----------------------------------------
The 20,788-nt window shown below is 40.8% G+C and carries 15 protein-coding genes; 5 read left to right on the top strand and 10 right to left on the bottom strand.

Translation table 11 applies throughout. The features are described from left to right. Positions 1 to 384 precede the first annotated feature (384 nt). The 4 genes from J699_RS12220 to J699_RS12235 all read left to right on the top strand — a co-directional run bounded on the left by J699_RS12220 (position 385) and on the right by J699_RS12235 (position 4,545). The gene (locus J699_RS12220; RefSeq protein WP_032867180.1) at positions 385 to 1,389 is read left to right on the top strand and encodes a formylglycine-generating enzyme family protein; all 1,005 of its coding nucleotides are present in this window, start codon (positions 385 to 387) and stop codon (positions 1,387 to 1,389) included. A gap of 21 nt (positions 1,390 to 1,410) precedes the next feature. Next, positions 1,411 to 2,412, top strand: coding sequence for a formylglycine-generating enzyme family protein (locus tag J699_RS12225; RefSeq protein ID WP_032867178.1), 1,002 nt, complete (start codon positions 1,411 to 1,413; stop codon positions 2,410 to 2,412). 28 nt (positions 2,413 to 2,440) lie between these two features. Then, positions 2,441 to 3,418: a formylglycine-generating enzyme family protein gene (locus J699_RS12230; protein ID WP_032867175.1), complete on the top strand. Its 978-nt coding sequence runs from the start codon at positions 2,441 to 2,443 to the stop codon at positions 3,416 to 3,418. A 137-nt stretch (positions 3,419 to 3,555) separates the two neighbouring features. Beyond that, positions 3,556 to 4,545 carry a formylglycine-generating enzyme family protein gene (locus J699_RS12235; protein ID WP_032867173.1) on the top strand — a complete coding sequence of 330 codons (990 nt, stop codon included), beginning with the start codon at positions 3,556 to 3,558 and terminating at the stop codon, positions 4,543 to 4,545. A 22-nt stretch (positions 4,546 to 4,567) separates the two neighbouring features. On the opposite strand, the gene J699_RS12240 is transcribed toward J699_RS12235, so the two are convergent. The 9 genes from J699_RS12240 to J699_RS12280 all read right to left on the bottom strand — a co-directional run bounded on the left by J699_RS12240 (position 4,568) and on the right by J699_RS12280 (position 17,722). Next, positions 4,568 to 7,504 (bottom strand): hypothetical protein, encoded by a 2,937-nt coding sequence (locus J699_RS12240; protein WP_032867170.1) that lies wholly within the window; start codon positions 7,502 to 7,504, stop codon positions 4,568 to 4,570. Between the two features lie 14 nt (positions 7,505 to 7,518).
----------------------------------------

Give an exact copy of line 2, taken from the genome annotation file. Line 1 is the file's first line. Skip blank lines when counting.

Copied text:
Translation table 11 applies throughout. The features are described from left to right. Positions 1 to 384 precede the first annotated feature (384 nt). The 4 genes from J699_RS12220 to J699_RS12235 all read left to right on the top strand — a co-directional run bounded on the left by J699_RS12220 (position 385) and on the right by J699_RS12235 (position 4,545). The gene (locus J699_RS12220; RefSeq protein WP_032867180.1) at positions 385 to 1,389 is read left to right on the top strand and encodes a formylglycine-generating enzyme family protein; all 1,005 of its coding nucleotides are present in this window, start codon (positions 385 to 387) and stop codon (positions 1,387 to 1,389) included. A gap of 21 nt (positions 1,390 to 1,410) precedes the next feature. Next, positions 1,411 to 2,412, top strand: coding sequence for a formylglycine-generating enzyme family protein (locus tag J699_RS12225; RefSeq protein ID WP_032867178.1), 1,002 nt, complete (start codon positions 1,411 to 1,413; stop codon positions 2,410 to 2,412). 28 nt (positions 2,413 to 2,440) lie between these two features. Then, positions 2,441 to 3,418: a formylglycine-generating enzyme family protein gene (locus J699_RS12230; protein ID WP_032867175.1), complete on the top strand. Its 978-nt coding sequence runs from the start codon at positions 2,441 to 2,443 to the stop codon at positions 3,416 to 3,418. A 137-nt stretch (positions 3,419 to 3,555) separates the two neighbouring features. Beyond that, positions 3,556 to 4,545 carry a formylglycine-generating enzyme family protein gene (locus J699_RS12235; protein ID WP_032867173.1) on the top strand — a complete coding sequence of 330 codons (990 nt, stop codon included), beginning with the start codon at positions 3,556 to 3,558 and terminating at the stop codon, positions 4,543 to 4,545. A 22-nt stretch (positions 4,546 to 4,567) separates the two neighbouring features. On the opposite strand, the gene J699_RS12240 is transcribed toward J699_RS12235, so the two are convergent. The 9 genes from J699_RS12240 to J699_RS12280 all read right to left on the bottom strand — a co-directional run bounded on the left by J699_RS12240 (position 4,568) and on the right by J699_RS12280 (position 17,722). Next, positions 4,568 to 7,504 (bottom strand): hypothetical protein, encoded by a 2,937-nt coding sequence (locus J699_RS12240; protein WP_032867170.1) that lies wholly within the window; start codon positions 7,502 to 7,504, stop codon positions 4,568 to 4,570. Between the two features lie 14 nt (positions 7,505 to 7,518).